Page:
The Views of New Teachers at Private Teaching Institutions about Working Conditions

By Yilmaz, Kürsad; Altinkurt, Yahya | Kuram ve Uygulamada Egitim Bilimleri, Spring 2011 | Go to article overview

The Views of New Teachers at Private Teaching Institutions about Working Conditions


Yilmaz, Kürsad, Altinkurt, Yahya, Kuram ve Uygulamada Egitim Bilimleri


Abstract

The main purpose of the research was to determine the views of teachers about working conditions working at private teaching institutions for 5 years or less. The research was designed as a phenomenology model. The data were collected by focus group interview technique of qualitative research method. 10 teachers from private teaching institutions working for 5 years or less underwent focus group interview by homogeneous sampling, which is one of purposeful sampling techniques. The video recorded focus group, then interview was deciphered. In the analysis process, descriptive analysis techniques were used. Generally, the participants said that working at private teaching institutions was not their first choice, the working conditions there were very difficult and they affected the teachers negatively in general and despite such conditions, their wages were too low. While talking about the private teaching institutions, the participants used such metaphors as maze, ant home, lacework, carrying water with a bucket, castle, watch, horse race, slavery and workmanship.

Key Words

Working Conditions in Private Teaching Institutions, Teachers at Private Teaching Institutions.

Turkish Education System has been struggling with big problems for a long time. Some of these problems can be those: inadequate number of teachers employed, problems in teacher training system, quality of teachers, training of education administrators, prevalence of information and communication technologies, problems in the access to education, inequalities in schooling ratios, updating of education programs, transition between education levels, extreme centralist structure of the system, too many central exams, working conditions of education staff (Tekeli, 2004). One of the important problems in Turkish education system is private teaching institutions and working conditions of teachers working in these private teaching institutions. That there are important problems concerning the place of private teaching institutions in education system has also been determined with some researches (Akgün, 2005; Ay, 2008; Çaglayan, 2008; Gök, 2004, 2005; Sahin, 2006; Ugras, 2009). Private teaching institutions in Turkey have been giving education in a wide spectrum from primary school students to university students and from foreign language to computer courses. Namely while it's necessary that the center of education should be school, private teaching institutions have become the center of education. The dimensions of monetary sources the families transferred into these institutions which have become almost alternative education institutions reach trillions (Akgün, 2005; Türk Egitim Dernegi [TED], 2005, 2010).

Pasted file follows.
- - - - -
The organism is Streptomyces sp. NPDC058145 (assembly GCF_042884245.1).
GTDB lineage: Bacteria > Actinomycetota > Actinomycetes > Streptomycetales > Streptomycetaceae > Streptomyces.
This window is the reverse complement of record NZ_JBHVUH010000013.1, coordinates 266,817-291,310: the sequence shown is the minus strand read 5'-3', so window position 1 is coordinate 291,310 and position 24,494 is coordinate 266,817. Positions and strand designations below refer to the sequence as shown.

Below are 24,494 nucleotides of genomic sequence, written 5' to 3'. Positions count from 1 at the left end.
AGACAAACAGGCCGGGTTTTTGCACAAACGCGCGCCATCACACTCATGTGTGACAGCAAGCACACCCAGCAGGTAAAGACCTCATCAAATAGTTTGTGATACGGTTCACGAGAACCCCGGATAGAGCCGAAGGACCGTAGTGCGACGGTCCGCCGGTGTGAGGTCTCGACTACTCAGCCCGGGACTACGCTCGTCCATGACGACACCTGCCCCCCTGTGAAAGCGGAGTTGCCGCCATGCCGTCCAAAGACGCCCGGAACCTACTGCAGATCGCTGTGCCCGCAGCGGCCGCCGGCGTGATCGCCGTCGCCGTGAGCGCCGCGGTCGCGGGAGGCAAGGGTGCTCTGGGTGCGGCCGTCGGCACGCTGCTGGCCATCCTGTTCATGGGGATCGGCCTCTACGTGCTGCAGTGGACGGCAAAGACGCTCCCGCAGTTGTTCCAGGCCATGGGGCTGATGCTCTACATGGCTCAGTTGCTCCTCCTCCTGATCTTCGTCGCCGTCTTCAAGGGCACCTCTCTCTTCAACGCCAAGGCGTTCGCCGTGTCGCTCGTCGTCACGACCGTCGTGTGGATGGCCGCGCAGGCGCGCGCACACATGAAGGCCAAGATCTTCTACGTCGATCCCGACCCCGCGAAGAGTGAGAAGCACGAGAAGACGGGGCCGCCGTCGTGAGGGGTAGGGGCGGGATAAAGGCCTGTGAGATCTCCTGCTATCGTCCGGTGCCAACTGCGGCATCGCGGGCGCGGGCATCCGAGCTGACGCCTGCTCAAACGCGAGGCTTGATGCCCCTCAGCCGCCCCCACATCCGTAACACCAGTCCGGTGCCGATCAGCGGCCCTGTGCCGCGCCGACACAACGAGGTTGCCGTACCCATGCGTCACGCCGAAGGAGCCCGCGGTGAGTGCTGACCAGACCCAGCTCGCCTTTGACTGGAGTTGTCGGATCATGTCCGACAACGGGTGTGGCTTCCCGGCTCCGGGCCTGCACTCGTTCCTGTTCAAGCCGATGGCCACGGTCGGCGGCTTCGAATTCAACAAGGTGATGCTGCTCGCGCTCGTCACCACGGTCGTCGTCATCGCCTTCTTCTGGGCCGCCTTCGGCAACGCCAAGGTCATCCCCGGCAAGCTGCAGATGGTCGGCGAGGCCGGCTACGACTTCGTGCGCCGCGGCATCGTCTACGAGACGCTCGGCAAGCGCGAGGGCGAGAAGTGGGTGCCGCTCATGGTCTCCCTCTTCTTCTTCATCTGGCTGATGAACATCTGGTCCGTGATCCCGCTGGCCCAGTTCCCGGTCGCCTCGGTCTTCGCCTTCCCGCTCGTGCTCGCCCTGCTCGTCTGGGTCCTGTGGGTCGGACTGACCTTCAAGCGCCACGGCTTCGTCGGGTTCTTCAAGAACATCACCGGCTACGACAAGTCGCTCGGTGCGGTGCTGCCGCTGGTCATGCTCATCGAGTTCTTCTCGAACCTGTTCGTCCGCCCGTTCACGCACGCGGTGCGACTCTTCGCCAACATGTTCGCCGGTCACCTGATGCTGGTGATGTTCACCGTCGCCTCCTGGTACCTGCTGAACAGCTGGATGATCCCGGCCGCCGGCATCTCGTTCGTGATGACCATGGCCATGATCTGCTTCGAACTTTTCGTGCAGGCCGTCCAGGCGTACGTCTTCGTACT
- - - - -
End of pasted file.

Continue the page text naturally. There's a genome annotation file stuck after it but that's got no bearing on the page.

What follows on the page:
In Turkey, 50.432 teachers have been working at private teaching institutions since the year 2010 (Milli Egitim Bakanligi [MEB], 2010). The number of students attending private teaching institutions is 1.174.860. In each Turkish town, especially in metropolitan cities, there are a lot of functioning private teaching institutions. The number of private teaching institutions increased by about 245%, the number of teachers increased by about 350% and the number of students increased by about 270% between 1997 and 2010. Private teaching sector is a big business in terms of the number of teachers and the number of students (MEB, 2008, 2009, 2010) and this case was highlighted in various studies (Egitim Sen, 2008; Bagimsiz Egitimciler Sendikasi, 2008; Türk Egitim Sen, 2010). The private teaching institutions exist not only in Turkey, but also in such countries as the USA, Japan or Greece (ÖZDEBIR, 2010; Subasi, 2005). There are similar institutions in England, Germany or France, but they are not as common as in Turkey or Far East countries (Bastürk & Dogan, 2010).

Although private teaching institutions constitute a large part of our education system, the number of studies on private teaching institutions is low in Turkey. …

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